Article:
Editor’s note: This article is the first in a series on the impact of Hurricane Ida on health care facilities, the experiences of health care facilities managers in affected areas, and hurricane preparedness and response.
When Hurricane Ida made landfall in the New Orleans area on August 29 as a Category 4 storm, health care facilities were put to the test. The outcomes for Ochsner Health, the largest health care system in Louisiana, varied, with extensive damage and evacuations at facilities in Raceland, Houma, LaPlace and Luling. Ochsner Health’s largest hospital, Ochsner Medical Center, located just outside of New Orleans, sustained some damage but remained fully operational during and after the hurricane.
John Ferrara, CHFM, CHSP, is the facilities director at the Ochsner Medical Center, where he oversees 3.5 million square feet of facility space across 12 buildings, including the hospital, a clinic and atriums. Ferrara attributes his campus’ successful Hurricane Ida response and recovery to extensive preplanning and a solid communications plan. The facilities managers and supervisors headed up teams in designated areas throughout the campus. That level of organization, he says, ensured that team assignments were clear, no facility had been overlooked and teams could mobilize quickly to address issues as they arose.
“We had teams stationed around as part of preplanning, and we pre-staged damage control equipment — wet vacs, pads to soak up water, mops, buckets, blowers, dehumidifiers — in different areas,” Ferrara says. “We tried to set up the teams in places with the necessary equipment so that the response could be as fast as possible to mitigate any damage.” One facilities staff member was also stationed in a conference room and coordinated with staff by radio to keep track of where people were located and who needed assistance.
Keeping tabs on the evolving situation in real time also helped Ferrara and his staff anticipate emergency measures before, during and after Hurricane Ida. Mark Dupuis, chief of security and emergency preparedness at Ochsner Health, and his team provide weather briefings every four to six hours when there is a storm in the Gulf, Ferrara says.
Ochsner Medical Center also maintained close and ongoing communications with local utility providers, including Entergy and the Jefferson Parish Water Department. “When we start to hit 45-mile-per-hour winds, Entergy knows that they are going to have some issues,” Ferrara says. “So for us, when we approach that wind speed, we switch over to generator power. And that’s not just for hurricanes. It could also be a major thunderstorm.”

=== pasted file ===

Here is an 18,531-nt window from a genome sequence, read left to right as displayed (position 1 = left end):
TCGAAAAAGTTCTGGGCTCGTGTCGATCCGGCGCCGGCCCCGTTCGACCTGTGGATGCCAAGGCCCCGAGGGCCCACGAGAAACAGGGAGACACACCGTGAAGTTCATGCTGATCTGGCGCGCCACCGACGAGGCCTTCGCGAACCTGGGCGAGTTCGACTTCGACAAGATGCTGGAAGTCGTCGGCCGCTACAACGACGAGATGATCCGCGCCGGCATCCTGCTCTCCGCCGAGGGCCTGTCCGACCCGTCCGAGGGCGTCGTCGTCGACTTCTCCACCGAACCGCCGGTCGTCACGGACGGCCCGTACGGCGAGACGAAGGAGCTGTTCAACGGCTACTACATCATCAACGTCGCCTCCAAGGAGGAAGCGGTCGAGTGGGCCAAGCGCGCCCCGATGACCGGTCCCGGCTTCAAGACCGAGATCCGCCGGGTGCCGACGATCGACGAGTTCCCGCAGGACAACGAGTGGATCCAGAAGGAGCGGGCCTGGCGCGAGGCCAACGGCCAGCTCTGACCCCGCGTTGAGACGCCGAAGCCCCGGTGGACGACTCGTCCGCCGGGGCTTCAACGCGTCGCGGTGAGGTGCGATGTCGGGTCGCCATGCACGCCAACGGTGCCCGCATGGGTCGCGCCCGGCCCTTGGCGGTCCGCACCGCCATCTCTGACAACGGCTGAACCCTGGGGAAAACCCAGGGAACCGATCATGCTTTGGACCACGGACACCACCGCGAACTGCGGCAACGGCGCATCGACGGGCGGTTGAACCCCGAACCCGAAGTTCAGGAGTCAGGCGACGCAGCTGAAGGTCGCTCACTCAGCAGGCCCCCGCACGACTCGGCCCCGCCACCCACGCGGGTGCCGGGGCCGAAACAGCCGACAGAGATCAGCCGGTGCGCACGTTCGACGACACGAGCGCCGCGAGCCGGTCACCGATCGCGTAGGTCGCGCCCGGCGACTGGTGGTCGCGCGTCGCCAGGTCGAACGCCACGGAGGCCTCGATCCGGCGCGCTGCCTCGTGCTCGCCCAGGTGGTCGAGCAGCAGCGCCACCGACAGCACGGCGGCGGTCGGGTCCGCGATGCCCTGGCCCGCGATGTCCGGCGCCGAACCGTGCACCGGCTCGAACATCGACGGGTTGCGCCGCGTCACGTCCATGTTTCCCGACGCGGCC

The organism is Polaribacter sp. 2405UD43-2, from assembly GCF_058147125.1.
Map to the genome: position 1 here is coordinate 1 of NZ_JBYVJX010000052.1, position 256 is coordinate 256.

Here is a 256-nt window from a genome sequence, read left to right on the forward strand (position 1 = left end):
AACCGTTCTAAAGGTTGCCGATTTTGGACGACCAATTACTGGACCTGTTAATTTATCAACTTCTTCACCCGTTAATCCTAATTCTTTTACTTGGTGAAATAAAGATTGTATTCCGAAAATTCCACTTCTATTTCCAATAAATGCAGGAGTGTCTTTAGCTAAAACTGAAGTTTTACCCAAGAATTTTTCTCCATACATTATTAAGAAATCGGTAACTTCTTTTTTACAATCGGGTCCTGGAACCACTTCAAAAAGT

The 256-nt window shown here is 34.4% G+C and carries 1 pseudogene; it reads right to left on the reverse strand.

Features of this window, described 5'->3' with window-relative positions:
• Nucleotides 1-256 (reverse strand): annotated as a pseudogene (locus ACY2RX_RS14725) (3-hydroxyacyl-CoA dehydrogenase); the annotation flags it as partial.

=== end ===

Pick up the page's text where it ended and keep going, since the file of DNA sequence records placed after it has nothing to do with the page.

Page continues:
Ochsner Medical Center proactively had doubled its emergency generator capacity and installed a well water purification system, but Ferrara notes that this advanced planning around utilities is still essential to maximize those resources. “We came up with a preplan about when to shift over to generator backup power and to our well water system before they failed,” he says. “We stuck to that plan, which really worked out well, because it was not very long after we did the switchover that the hurricane did cause our systems to fail. It was one of our biggest successes because patient care was uninterrupted.”
In addition to knowing when power and water might be lost, Ferrara says communications with the utility providers also meant that he and his teams would have the latest information about when service would likely be restored. “Just being in the dark [about when we could expect services to return] creates a lot of anxiety because people don’t know what’s going on,” he notes. “But we could actually begin to make some recovery plans based on when the electricity or the water service would come back on.”
Ferrara encourages facilities managers to take a close look at areas in their facilities with a single point of failure because it is likely a failure will occur. Identifying those vulnerabilities will then allow for effective planning and preparation. “If there is a backup or a bypass for that piece of equipment that may fail, then have a preplan, including a really good communications plan, and stick to it,” he says.
But emergency plans ultimately depend on the people who can carry them out, Ferrara notes. He says that without teamwork and the resourcefulness of his staff the impacts of Hurricane Ida could have been much more severe. “People were on it, working 16 to 20 hours a day and just taking care of things. All that adrenaline is going, and you’re zooming around. We did this for about four or five days. People here were very resilient.”
The Health and Human Services Office of the Assistant Secretary for Preparedness and Response (ASPR) Technical Resources, Assistance Center, and Information Exchange (TRACIE) provides collections of information and resources on communication systems, information sharing, risk communications/emergency public information and warning, and social media in emergency response.